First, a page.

After objectives and goals have been clearly defined, the project planning phase can begin. The project manager will work closely with stakeholders and other leaders/team members to develop a more comprehensive and detailed project plan. Some information discussed in this phase includes budgeting, timelines, resources allocated, and developing a risk management plan. This plan will also detail how to mitigate foreseeable risks and include a plan of action that should be taken should these risks interfere with the project. Common tasks in this phase include:
- Project team assembled
- Detailed roadmap created
- Schedule defined with milestones
- Project constraints identified
- Breakdown of workload developed and assigned
- Risk analysis
Project Execution Phase
Once all plans have been hashed out, the next project management step is the execution phase. Here, the plans are put into action. Team members get started on their workload, and all parties prepare to create deliverables to meet the first milestone/goals. At this stage, adequate communication between the project manager and the team is imperative.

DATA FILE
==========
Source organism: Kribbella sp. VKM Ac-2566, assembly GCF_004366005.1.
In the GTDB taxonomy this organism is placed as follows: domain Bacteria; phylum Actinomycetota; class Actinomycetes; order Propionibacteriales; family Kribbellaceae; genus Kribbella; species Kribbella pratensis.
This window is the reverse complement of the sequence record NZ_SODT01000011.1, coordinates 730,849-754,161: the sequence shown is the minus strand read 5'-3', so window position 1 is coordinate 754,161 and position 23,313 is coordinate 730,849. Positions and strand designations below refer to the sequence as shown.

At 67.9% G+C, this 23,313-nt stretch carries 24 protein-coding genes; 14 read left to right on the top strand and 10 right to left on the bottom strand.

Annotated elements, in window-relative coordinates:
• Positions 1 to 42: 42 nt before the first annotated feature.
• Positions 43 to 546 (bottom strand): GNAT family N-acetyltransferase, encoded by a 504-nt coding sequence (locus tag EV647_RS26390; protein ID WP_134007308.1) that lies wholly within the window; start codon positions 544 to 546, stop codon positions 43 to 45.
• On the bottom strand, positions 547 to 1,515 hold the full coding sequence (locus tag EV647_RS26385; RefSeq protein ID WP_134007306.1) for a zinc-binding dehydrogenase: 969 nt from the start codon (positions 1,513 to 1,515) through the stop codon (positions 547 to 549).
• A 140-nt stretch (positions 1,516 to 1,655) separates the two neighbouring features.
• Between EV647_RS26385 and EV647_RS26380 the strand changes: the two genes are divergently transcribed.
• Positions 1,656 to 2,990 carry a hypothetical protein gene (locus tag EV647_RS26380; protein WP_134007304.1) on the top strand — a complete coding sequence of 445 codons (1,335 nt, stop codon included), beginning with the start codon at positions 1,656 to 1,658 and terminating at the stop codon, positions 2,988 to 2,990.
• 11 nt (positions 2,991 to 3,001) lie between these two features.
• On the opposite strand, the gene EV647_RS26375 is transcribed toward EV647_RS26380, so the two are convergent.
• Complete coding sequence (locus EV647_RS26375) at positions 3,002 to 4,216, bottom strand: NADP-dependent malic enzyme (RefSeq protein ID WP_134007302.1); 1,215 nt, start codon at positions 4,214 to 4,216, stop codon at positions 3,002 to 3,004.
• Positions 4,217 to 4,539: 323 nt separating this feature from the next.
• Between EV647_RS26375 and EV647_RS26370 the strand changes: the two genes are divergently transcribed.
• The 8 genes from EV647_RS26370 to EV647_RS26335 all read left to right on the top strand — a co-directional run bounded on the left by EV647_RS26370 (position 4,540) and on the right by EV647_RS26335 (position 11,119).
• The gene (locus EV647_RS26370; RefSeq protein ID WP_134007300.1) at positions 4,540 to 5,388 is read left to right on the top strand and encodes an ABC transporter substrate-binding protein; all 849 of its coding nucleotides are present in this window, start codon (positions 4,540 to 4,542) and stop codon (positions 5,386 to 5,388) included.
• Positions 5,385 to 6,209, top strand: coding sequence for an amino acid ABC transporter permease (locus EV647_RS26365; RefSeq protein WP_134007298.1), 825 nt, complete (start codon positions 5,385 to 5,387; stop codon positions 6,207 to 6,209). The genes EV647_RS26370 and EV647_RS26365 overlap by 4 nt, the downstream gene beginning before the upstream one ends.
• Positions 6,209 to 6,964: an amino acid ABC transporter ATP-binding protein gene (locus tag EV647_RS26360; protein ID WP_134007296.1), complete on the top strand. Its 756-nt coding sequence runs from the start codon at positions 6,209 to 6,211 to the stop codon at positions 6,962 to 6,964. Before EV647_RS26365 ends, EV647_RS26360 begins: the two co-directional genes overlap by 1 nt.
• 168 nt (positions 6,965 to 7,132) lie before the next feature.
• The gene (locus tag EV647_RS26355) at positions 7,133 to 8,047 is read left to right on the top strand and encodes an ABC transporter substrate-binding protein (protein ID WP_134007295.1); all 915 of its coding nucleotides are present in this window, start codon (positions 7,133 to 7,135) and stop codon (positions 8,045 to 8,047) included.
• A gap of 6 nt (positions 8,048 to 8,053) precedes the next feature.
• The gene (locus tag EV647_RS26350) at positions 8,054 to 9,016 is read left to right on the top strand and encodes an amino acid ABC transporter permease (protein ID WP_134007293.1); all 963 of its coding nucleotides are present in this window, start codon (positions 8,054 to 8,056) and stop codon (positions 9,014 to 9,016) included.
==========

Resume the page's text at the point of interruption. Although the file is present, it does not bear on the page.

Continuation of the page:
Properly preparing each team member in this phase can prevent catastrophic misunderstandings. Project managers should speak with team members individually to ensure that each one understands their role in the project and which duties fall under their responsibilities. Likewise, the project manager will need to be heavily involved to ensure the plan is interpreted and employed properly.
Project Monitoring/Controlling Phase
Project monitoring and controlling is the fourth phase of project management. This project management step starts once all members have completed their portions of the project and begun to work independently. After some progress has been made, the project manager must monitor the progress that is being made. If certain portions are not up to par or are not aligned with the original plan, they must be addressed at this point to ensure the success of the project.